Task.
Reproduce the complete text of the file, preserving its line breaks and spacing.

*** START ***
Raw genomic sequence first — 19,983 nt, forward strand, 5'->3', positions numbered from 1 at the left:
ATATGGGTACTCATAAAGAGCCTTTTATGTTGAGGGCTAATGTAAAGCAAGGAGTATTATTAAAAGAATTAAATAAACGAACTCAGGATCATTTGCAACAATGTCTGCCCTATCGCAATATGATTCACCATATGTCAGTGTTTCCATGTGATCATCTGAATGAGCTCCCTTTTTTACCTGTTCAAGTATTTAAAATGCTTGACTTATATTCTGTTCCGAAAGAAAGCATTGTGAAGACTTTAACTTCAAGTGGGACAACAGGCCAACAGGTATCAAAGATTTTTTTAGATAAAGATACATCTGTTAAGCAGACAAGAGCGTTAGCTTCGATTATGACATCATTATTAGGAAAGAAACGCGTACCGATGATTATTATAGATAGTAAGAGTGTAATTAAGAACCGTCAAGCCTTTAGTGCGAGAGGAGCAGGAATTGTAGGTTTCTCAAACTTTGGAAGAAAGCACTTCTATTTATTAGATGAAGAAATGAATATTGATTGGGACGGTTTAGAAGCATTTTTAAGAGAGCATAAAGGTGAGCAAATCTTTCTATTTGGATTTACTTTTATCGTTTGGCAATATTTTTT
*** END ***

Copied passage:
Raw genomic sequence first — 19,983 nt, forward strand, 5'->3', positions numbered from 1 at the left:
ATATGGGTACTCATAAAGAGCCTTTTATGTTGAGGGCTAATGTAAAGCAAGGAGTATTATTAAAAGAATTAAATAAACGAACTCAGGATCATTTGCAACAATGTCTGCCCTATCGCAATATGATTCACCATATGTCAGTGTTTCCATGTGATCATCTGAATGAGCTCCCTTTTTTACCTGTTCAAGTATTTAAAATGCTTGACTTATATTCTGTTCCGAAAGAAAGCATTGTGAAGACTTTAACTTCAAGTGGGACAACAGGCCAACAGGTATCAAAGATTTTTTTAGATAAAGATACATCTGTTAAGCAGACAAGAGCGTTAGCTTCGATTATGACATCATTATTAGGAAAGAAACGCGTACCGATGATTATTATAGATAGTAAGAGTGTAATTAAGAACCGTCAAGCCTTTAGTGCGAGAGGAGCAGGAATTGTAGGTTTCTCAAACTTTGGAAGAAAGCACTTCTATTTATTAGATGAAGAAATGAATATTGATTGGGACGGTTTAGAAGCATTTTTAAGAGAGCATAAAGGTGAGCAAATCTTTCTATTTGGATTTACTTTTATCGTTTGGCAATATTTTTT